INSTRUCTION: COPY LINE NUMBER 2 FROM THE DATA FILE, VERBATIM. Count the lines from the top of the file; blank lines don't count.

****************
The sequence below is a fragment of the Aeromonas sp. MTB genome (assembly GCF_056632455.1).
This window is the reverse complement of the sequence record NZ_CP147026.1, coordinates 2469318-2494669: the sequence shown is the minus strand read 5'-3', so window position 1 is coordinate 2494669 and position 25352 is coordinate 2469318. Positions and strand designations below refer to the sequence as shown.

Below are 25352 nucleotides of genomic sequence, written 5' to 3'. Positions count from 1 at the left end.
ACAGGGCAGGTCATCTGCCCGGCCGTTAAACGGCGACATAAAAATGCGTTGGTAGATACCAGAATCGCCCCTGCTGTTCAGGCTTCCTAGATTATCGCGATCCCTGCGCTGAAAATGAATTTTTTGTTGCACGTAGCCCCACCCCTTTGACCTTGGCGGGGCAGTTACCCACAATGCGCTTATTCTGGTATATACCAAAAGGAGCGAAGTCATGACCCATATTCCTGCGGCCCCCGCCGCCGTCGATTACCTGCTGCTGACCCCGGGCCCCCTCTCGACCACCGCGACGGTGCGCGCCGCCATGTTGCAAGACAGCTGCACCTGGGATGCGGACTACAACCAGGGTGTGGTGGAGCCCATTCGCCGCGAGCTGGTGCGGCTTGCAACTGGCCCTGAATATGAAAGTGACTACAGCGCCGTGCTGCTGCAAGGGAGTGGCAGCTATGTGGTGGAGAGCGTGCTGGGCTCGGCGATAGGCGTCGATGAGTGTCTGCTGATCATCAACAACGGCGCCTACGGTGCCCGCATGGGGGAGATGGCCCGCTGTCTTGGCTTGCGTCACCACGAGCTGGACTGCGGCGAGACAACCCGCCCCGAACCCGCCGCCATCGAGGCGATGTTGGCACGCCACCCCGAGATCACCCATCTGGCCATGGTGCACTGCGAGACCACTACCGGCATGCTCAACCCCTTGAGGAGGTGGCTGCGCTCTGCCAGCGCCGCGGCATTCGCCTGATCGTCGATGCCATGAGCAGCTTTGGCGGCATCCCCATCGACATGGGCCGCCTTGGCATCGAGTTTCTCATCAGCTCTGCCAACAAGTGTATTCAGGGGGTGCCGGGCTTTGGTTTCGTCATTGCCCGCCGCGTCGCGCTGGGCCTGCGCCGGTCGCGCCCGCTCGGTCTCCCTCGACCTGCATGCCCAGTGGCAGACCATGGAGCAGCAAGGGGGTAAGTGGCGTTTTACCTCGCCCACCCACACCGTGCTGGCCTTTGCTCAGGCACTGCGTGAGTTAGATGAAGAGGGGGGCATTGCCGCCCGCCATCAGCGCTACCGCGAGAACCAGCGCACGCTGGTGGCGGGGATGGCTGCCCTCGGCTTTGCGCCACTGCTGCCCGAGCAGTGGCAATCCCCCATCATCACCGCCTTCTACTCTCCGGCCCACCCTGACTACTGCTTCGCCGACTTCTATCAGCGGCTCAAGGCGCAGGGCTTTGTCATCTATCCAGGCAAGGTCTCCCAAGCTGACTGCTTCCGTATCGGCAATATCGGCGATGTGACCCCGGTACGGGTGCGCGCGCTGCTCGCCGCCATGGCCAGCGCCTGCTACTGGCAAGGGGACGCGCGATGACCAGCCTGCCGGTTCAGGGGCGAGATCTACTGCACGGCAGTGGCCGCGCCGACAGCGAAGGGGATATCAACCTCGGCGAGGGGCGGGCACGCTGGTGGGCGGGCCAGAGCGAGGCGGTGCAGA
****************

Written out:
This window is the reverse complement of the sequence record NZ_CP147026.1, coordinates 2469318-2494669: the sequence shown is the minus strand read 5'-3', so window position 1 is coordinate 2494669 and position 25352 is coordinate 2469318. Positions and strand designations below refer to the sequence as shown.